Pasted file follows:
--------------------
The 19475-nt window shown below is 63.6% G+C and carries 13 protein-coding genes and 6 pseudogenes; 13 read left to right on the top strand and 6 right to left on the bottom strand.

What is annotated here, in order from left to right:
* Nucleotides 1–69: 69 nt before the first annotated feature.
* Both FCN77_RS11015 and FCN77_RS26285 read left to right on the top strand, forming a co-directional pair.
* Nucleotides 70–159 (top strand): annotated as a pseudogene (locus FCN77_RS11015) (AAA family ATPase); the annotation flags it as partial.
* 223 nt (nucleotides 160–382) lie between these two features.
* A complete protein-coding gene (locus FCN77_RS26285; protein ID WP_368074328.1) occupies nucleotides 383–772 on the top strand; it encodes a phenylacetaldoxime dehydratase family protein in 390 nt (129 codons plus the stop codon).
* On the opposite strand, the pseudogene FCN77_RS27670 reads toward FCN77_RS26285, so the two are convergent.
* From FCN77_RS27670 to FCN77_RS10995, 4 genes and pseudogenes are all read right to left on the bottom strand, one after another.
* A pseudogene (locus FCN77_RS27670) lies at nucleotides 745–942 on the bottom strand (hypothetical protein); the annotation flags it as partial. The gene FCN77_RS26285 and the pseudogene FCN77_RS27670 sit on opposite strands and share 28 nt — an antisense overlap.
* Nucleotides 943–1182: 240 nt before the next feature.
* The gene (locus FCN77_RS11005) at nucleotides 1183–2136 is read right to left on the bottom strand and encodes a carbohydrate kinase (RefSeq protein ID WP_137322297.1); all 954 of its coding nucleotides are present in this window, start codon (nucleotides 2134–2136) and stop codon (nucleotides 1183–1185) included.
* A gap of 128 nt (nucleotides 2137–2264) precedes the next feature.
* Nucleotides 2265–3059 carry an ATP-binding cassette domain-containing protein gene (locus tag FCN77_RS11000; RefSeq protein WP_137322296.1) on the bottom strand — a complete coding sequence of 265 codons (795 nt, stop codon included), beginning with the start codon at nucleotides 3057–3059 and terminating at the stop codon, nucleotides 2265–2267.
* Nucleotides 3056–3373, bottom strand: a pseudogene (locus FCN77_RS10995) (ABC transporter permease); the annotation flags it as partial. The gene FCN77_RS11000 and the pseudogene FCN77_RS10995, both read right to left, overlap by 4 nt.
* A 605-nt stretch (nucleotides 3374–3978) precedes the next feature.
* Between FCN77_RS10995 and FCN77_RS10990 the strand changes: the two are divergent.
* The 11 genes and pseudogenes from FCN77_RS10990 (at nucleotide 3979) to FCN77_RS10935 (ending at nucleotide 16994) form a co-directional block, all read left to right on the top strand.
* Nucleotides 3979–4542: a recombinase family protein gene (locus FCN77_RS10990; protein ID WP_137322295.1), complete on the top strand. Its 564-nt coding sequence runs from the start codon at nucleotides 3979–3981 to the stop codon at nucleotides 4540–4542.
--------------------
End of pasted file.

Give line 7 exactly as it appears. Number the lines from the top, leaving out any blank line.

* A complete protein-coding gene (locus FCN77_RS26285; protein ID WP_368074328.1) occupies nucleotides 383–772 on the top strand; it encodes a phenylacetaldoxime dehydratase family protein in 390 nt (129 codons plus the stop codon).